Personal Immigration

Committees raise concerns over Immigration Bill

In the past couple of weeks, two separate UK Parliamentary Committees have raised concerns over the Government’s proposed Immigration Bill, which is currently making its way through Parliament.

Immigration Bill

The Bill was introduced by the Home Office in October last year, and proposes a number of major reforms to the UK’s immigration system, including:

  • Cutting the number of decisions that can be appealed from 17 to four and extending the number of non-suspensive appeals. Where there is no risk of serious irreversible harm, foreign criminals should be deported first and their appeals heard later, says the Home Office.
  • Ensuring the courts have regard to Parliament’s view of what the public interest requires when considering Article 8 of the European Convention on Human Rights (ECHR) in immigration cases.
  • Restricting the ability of immigration detainees to apply repeatedly for bail if they have previously been refused it.
  • Clamping down on people who try to gain an immigration advantage by entering into a sham marriage or civil partnership.

Rescinding citizenship

In its second Report on the Bill, the Joint Committee on Human Rights (JCHR) has expressed particular concern over the possible use of new powers contained in Clause 60 of the Bill, removing the restriction on the Secretary of State’s ability to rescind a naturalised British citizen’s UK citizenship if to do so would make him or her stateless.

The JCHR has questioned whether the real reason for allowing the Government this power is to enable it to exercise it in relation to naturalised British citizens while they are abroad. If so, this could lead to the UK being in breach of its international obligations to the country where the British citizen is located, says the Committee.

JCHR has therefore called for an amendment to the Bill to make it a precondition of the making of an order by the Secretary of State that the deprivation is compatible with the UK’s obligations under international law.

"The UK has historically been a champion of efforts to reduce statelessness throughout the world and it is disappointing to see this position shift in such a dramatic way,” explained Dr Hywel Francis MP, the Chair of the Joint Committee on Human Rights. “The new power will lead to an increase in the number of stateless people and exposes British citizens to the risk of being left stateless.”

“As the Supreme Court recently said, statelessness is an “evil”: it takes away the right to have rights. The power does not in itself put the UK in breach of any of its international obligations in relation to statelessness but it does pose the risk of breaching our international obligations to other states,” he added.

Constitution Committee’s concerns

A separate report by the House of Lords Constitution Committee has raised its own concerns relating to Clause 60, as well as querying two other clauses of the Bill.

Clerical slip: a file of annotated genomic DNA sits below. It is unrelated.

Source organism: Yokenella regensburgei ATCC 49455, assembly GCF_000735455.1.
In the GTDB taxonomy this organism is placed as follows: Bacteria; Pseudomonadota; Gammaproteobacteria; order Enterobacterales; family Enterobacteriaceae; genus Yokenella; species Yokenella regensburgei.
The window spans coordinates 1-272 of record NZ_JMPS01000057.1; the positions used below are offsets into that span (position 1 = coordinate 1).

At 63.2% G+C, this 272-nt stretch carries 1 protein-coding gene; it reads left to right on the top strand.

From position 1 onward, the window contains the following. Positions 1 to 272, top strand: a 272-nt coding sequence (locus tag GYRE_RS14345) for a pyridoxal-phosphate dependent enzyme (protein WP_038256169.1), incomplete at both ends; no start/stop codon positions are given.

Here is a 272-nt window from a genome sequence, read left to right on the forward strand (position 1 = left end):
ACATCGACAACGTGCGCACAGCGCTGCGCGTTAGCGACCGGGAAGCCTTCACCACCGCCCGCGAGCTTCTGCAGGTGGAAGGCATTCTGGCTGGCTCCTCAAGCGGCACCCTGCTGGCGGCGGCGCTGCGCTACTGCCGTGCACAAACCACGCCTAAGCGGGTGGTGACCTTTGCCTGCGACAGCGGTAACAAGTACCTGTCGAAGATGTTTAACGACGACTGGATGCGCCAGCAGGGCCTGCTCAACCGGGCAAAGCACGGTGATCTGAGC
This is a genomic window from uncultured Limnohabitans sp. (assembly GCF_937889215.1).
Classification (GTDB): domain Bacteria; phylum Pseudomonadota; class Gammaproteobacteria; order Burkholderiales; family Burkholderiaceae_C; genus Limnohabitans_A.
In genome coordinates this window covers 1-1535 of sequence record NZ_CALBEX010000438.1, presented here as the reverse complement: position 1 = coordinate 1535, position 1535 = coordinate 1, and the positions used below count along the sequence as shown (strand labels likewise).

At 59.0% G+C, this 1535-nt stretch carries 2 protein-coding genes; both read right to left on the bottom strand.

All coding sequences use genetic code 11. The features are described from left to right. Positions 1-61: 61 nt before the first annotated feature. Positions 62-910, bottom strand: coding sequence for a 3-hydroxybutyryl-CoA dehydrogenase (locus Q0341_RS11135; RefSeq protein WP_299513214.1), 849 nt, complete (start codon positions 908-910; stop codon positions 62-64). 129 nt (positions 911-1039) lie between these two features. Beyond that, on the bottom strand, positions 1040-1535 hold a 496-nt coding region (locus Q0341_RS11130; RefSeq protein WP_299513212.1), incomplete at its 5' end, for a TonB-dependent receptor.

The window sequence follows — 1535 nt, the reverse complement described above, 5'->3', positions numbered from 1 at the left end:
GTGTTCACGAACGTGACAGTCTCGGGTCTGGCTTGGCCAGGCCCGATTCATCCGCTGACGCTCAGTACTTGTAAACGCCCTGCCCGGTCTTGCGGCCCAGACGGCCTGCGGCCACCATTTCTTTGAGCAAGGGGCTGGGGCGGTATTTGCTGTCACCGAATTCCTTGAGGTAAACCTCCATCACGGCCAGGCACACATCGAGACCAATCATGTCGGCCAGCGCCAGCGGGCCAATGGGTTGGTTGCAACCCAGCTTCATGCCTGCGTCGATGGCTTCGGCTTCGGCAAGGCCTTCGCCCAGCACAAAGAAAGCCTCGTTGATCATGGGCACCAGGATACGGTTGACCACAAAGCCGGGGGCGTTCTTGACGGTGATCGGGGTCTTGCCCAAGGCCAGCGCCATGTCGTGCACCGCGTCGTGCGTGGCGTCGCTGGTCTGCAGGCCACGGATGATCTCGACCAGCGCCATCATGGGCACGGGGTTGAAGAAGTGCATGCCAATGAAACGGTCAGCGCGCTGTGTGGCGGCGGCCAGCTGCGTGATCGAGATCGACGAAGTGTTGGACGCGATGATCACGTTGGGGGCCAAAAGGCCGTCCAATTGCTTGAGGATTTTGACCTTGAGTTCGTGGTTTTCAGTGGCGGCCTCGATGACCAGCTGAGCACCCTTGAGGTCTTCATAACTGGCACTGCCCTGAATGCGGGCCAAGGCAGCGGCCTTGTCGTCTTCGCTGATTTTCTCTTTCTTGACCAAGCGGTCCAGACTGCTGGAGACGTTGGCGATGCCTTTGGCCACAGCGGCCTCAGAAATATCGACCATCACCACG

With regards to Clause 60, the Committee has raised a number of questions, including:

  • What would happen to citizens who are made stateless as regards their residence and right to services such as healthcare?
  • What would happen to their dependants?
  • Should decisions to remove citizenship be made by a court rather than the Secretary of State?

Implications for appeal rights

The second clause to concern the Constitution Committee is Clause 11, which relates to a “significant streamlining of appeal rights in respect of immigration decisions” by reducing the grounds on which appeals can be made against decisions of the Secretary of State.

According to the Committee, a high proportion of appeals (32% – 50%) are actually successful, and it therefore asks whether the proposed administrative review that would replace full Immigration and Asylum Tribunal appeals will be sufficient.

The final area of concern for the Constitution Committee is Clause 14, which it describes as a “constitutional innovation” in that it seeks to define what the public interest factors are in immigration decisions that engage Article 8 of the ECHR (private and family life). It points out that it is the role of the courts to balance the public interest against individual rights under Article 8.

“The Immigration Bill contains some important provisions, which may have a significant impact on the relationship between individuals and the state,” commented Baroness Jay of Paddington, chairman of the Constitution Committee.

“A central element of the Bill is to give more discretion to the Secretary of State and reduce the role of the Immigration and Asylum Tribunal. This risks undermining the important right of appeal against immigration decisions. The current high rate of successful appeals suggests the Home Office’s own decisions in this area are by no means flawless,” she concluded.

Contains Parliamentary information licensed under the Open Parliament Licence v1.0.

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